Vernacular Philosophies of Music

Michael Gallope and Carolyn Abbate

Vernacular Philosophies of Music

A Symposium in Connection with the Project
Composing Philosophy: Aesthetics and Amateurism in Twentieth- and Twenty-First Century Music (funded by the Marie Skłodowska Curie Actions of the European Commission)

Convenor and Host: Jennifer Ronyak
An Affiliate Event of the Music and Philosophy Study Group of the Royal Music Association
15:30-18:45 (3:30-6:45 pm), UTC (GMT, Time in Oxford, United Kingdom)

Composing and performing musicians, as well as music scholars, sometimes operate with formal philosophical methods or sources when pursuing their respective crafts.  Yet at other times the philosophical underpinnings of such work are less easy to classify or identify, even when they are still crucial. This online symposium looks at some aspects of this problem through the conceptual lens of vernacular philosophies of music, i.e., those philosophies that—while they may have a great deal in common with systems articulated in more formal texts—are ultimately arrived at more personally and in social contexts beyond the institutional ones in which philosophy is most often thought to be found.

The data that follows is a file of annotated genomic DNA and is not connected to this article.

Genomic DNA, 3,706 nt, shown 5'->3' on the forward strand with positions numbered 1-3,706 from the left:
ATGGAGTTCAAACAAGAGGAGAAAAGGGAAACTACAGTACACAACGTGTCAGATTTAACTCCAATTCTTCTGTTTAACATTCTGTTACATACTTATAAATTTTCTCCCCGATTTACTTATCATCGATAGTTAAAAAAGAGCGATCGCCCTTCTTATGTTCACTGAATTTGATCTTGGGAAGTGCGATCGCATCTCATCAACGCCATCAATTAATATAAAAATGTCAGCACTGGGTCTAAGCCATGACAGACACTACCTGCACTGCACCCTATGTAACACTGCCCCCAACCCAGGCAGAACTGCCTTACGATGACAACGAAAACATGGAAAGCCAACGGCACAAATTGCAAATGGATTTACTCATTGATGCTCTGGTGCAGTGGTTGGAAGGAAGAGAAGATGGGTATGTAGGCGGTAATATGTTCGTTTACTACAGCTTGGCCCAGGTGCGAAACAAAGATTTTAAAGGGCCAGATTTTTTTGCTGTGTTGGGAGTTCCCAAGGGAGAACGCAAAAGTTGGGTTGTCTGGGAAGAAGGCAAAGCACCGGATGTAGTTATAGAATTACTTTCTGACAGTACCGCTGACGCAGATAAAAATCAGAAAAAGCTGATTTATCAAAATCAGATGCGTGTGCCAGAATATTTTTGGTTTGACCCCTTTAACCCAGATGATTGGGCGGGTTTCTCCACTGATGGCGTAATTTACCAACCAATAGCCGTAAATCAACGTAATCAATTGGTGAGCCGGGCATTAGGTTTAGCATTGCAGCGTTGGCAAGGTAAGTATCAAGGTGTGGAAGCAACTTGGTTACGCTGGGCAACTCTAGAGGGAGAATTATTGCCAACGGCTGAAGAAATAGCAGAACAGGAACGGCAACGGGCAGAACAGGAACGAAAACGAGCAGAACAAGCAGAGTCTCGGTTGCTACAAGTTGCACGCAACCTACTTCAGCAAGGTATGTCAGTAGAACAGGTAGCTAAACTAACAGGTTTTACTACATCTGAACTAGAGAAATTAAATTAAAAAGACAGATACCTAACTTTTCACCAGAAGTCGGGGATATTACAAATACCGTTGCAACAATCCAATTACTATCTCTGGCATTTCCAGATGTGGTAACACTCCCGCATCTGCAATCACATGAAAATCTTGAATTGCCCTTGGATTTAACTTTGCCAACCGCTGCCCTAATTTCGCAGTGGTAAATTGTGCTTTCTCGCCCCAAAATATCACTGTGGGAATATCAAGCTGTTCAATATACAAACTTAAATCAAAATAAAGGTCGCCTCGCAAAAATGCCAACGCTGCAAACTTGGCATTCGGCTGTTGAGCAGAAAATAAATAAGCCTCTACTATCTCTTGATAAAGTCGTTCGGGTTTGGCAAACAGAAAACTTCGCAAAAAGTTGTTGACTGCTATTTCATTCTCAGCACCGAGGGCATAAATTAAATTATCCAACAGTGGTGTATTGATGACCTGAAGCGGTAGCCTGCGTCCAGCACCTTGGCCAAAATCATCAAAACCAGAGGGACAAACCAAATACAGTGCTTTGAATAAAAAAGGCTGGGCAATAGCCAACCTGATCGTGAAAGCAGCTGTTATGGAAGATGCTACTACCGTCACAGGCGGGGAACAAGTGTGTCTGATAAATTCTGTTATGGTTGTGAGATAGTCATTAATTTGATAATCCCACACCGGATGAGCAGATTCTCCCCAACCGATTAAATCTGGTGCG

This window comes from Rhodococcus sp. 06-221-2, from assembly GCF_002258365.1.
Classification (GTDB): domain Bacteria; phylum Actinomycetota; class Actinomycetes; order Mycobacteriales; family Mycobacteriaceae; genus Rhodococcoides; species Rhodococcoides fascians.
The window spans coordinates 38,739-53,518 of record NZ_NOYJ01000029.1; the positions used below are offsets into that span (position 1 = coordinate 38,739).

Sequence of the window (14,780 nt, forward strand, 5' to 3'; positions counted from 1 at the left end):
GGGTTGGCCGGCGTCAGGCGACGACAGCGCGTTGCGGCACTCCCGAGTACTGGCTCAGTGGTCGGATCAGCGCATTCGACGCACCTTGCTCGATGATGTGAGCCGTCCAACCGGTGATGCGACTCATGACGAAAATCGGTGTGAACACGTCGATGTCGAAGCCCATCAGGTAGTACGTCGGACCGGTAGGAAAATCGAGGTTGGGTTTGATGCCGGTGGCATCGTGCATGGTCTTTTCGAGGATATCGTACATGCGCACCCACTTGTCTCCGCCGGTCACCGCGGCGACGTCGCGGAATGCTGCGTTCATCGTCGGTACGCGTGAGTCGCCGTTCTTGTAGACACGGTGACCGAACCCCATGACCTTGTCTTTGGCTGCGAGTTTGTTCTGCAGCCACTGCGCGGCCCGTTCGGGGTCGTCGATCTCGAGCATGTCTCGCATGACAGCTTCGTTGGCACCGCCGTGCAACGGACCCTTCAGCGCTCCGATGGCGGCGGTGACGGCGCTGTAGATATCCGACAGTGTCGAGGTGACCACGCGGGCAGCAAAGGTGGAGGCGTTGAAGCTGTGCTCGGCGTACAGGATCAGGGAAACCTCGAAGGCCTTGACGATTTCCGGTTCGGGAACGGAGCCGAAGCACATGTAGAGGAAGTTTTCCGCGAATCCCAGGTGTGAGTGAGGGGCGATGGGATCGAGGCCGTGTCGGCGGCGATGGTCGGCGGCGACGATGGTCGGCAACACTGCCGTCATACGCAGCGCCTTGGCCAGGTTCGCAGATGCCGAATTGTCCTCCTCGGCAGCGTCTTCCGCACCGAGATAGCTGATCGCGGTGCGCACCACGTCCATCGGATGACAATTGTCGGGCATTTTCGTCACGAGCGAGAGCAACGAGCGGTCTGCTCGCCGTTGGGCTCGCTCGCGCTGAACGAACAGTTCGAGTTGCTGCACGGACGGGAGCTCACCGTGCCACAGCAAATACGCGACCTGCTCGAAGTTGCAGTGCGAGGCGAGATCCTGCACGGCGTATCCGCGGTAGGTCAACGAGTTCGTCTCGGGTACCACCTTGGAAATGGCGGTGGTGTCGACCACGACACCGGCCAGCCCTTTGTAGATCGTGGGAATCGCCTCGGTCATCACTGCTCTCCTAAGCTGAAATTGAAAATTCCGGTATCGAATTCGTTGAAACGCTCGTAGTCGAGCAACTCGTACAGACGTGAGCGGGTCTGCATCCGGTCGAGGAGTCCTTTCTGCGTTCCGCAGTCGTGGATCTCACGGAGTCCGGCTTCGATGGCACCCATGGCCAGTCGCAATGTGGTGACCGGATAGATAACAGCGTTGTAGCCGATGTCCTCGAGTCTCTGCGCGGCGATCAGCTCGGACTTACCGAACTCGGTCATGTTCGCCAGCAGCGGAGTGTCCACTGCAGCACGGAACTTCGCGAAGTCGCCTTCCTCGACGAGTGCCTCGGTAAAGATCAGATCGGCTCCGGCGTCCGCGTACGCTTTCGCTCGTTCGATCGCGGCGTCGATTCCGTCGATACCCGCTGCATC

Through two keynote talks by Michael Gallope and Carolyn Abbate, two formal responses, and a final discussion panel, the invited speakers will address these questions and related ones in relationship to varied musicological and philosophical frameworks, as well as examples drawn from twentieth-century avant-garde musical practices and current music scholarship trends.

15:30: Introduction
15:45: Michael Gallope, University of Minnesota, “Compulsion, Electricity, Autonomy" 
16:30: Kwami Coleman, NYU, response

15-minute break    

17:00: Carolyn Abbate, Harvard University, “Lightness, Efficacy, Unknowability”
17:45: Nanette Nielsen, University of Oslo, response
18:00-18:45: Panel discussion, with questions from the public

Free to attend, register here. Please note that places are limited and registration closes at 9am on the day of the event.